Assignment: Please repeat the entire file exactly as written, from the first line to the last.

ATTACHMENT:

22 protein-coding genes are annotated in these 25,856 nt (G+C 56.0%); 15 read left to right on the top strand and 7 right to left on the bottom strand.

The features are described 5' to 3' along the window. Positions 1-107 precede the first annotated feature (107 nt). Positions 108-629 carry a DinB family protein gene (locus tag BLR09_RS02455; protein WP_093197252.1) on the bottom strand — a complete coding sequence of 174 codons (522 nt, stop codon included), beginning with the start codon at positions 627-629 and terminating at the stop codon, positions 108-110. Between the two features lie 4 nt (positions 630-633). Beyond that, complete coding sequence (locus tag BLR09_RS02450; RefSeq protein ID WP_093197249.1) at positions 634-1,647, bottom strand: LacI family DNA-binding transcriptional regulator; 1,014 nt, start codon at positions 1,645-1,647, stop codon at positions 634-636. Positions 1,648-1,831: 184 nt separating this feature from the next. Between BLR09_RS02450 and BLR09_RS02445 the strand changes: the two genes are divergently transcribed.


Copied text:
22 protein-coding genes are annotated in these 25,856 nt (G+C 56.0%); 15 read left to right on the top strand and 7 right to left on the bottom strand.

The features are described 5' to 3' along the window. Positions 1-107 precede the first annotated feature (107 nt). Positions 108-629 carry a DinB family protein gene (locus tag BLR09_RS02455; protein WP_093197252.1) on the bottom strand — a complete coding sequence of 174 codons (522 nt, stop codon included), beginning with the start codon at positions 627-629 and terminating at the stop codon, positions 108-110. Between the two features lie 4 nt (positions 630-633). Beyond that, complete coding sequence (locus tag BLR09_RS02450; RefSeq protein ID WP_093197249.1) at positions 634-1,647, bottom strand: LacI family DNA-binding transcriptional regulator; 1,014 nt, start codon at positions 1,645-1,647, stop codon at positions 634-636. Positions 1,648-1,831: 184 nt separating this feature from the next. Between BLR09_RS02450 and BLR09_RS02445 the strand changes: the two genes are divergently transcribed.